The Nuffield Department of Primary Care Health Sciences was established in October 1998 (as the Department of Primary Health Care) with the appointment of a foundation chair in general practice and its research was judged to be the strongest in the UK in the assessments of research quality in 2008 and 2014. It provides a strong multi-disciplinary training environment and a full programme of academic support and good IT facilities. It has strong links with other epidemiological and community based research groupings in the University and also with local general practices that participate in both teaching and research.

Shared office space will be provided in the department for you.

You will have access to the department’s IT support, and to the University library services such as the Radcliffe Science LibraryCairns Library and Knowledge Centre at Old Road Campus.  Other facilities specific to your research will be discussed with your supervisor as you plan your project.

You will be able to attend any seminars run by the department and any other relevant academic seminars elsewhere in the university. You are expected to participate in the DPhil seminar series run in the department.

Funding

There are over 1,000 full graduate scholarships available across the University, and these cover your course fees and provide a grant for living costs. If you apply by the relevant January deadline and fulfil the eligibility criteria you will be automatically considered. Over two thirds of Oxford scholarships require nothing more than the standard course application. Use the Fees, funding and scholarship search to find out which scholarships you are eligible for and if they require an additional application, full details of which are provided.

Full funding opportunities are available for all applicants to this course, whatever your nationality. The Medical Sciences Graduate School website provides further details, as well as information about external funding opportunities.

Costs

Annual fees for entry in 2019-20

Full-time study

Fee status

Annual Course fees

Home/EU (including Islands)£7,730
Overseas£23,950

Part-time study

Fee status

Annual Course fees

Home/EU (including Islands)£3,865
Overseas£11,975

The fees shown above are the annual course fees for this course, for entry in the stated academic year.

Course fees cover your teaching as well as other academic services and facilities provided to support your studies. Unless specified in the additional information section below, course fees do not cover your accommodation, residential costs or other living costs. They also don’t cover any additional costs and charges that are outlined in the additional information below. You may have seen separate figures in the past for tuition fees and college fees. We have now combined these into a single figure.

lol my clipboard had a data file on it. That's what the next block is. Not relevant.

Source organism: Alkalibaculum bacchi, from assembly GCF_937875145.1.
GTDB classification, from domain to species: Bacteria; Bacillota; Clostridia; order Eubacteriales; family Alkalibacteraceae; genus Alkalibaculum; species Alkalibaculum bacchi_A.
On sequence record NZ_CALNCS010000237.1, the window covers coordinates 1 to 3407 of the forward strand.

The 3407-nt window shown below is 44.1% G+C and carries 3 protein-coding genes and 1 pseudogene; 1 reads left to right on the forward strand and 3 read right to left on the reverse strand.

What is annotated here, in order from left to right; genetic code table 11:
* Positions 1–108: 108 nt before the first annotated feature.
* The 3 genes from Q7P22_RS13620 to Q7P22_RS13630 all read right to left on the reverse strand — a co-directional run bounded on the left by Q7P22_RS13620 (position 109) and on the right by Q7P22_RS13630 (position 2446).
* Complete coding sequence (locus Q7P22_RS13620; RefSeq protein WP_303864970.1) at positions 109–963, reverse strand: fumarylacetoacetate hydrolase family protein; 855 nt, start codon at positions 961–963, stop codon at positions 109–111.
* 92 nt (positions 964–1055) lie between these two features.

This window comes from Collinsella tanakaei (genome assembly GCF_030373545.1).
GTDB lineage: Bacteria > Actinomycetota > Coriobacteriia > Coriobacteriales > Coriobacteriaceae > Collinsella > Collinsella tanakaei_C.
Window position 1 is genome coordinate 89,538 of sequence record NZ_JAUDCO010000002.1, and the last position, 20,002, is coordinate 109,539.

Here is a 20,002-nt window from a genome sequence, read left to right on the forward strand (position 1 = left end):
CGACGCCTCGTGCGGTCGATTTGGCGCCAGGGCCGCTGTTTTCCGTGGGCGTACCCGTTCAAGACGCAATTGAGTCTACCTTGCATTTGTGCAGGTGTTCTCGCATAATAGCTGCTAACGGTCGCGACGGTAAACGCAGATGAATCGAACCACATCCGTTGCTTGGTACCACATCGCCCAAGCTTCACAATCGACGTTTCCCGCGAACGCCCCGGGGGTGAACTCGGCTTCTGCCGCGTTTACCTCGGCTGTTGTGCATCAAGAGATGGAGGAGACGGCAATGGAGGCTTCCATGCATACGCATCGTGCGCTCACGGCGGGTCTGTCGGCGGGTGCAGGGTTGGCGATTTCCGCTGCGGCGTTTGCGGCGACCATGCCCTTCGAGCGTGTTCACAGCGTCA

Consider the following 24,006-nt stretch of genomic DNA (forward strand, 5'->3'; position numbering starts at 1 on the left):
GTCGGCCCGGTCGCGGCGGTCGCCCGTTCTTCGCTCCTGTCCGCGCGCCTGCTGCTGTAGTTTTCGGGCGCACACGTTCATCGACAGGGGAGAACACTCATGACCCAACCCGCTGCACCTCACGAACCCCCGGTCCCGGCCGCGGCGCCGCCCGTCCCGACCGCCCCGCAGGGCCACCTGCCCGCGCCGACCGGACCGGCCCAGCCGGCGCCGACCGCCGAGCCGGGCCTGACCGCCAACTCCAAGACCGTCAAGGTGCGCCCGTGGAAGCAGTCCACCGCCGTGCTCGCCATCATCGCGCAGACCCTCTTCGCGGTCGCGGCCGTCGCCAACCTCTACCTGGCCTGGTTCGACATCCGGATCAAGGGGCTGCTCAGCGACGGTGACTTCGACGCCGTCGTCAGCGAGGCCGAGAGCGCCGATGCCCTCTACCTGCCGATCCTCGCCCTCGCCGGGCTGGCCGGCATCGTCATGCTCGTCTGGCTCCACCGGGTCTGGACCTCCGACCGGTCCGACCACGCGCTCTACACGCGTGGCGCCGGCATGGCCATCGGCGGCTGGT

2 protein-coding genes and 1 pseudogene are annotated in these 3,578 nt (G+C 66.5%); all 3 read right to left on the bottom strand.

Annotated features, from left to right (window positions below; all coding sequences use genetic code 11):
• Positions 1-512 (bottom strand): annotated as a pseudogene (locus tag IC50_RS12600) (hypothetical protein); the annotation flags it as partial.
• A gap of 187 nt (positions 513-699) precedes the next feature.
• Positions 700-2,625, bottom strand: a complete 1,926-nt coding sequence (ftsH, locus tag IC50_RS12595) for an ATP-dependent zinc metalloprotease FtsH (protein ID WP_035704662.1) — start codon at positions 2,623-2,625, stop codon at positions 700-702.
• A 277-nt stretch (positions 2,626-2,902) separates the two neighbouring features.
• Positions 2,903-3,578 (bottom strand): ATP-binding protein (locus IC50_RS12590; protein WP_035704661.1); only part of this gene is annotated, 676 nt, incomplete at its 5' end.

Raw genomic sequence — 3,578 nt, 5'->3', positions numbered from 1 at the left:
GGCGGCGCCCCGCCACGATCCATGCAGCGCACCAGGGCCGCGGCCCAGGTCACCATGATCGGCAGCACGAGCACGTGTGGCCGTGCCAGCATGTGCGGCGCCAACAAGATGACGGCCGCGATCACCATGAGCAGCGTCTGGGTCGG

Course fees are payable each year, for the duration of your fee liability (your fee liability is the length of time for which you are required to pay course fees). For courses lasting longer than one year, please be aware that fees will usually increase annually. For details, please see our guidance on likely increases to fees and charges.

Following the period of fee liability, you may also be required to pay a University continuation charge and a college continuation charge. The University and college continuation charges are shown on the Continuation charges page.

For more information about course fees and fee liability, please see the Fees section of this website. EU applicants should refer to our dedicated webpage for details of the implications of the UK’s plans to leave the European Union.

Additional information

Full-time study

There are no compulsory elements of this course that entail additional costs beyond fees (or, after fee liability ends, continuation charges) and living costs. However, please note that, depending on your choice of research topic and the research required to complete it, you may incur additional expenses, such as travel expenses, research expenses, and field trips. You will need to meet these additional costs, although you may be able to apply for small grants from your department and/or college to help you cover some of these expenses.

Part-time study

Please note that you are required to attend in Oxford for a minimum of 30 days each year, and you may incur additional travel and accommodation expenses for this. Also, depending on your choice of research topic and the research required to complete it, you may incur further additional expenses, such as travel expenses, research expenses, and field trips. You will need to meet these additional costs, although you may be able to apply for small grants from your department and/or college to help you cover some of these expenses.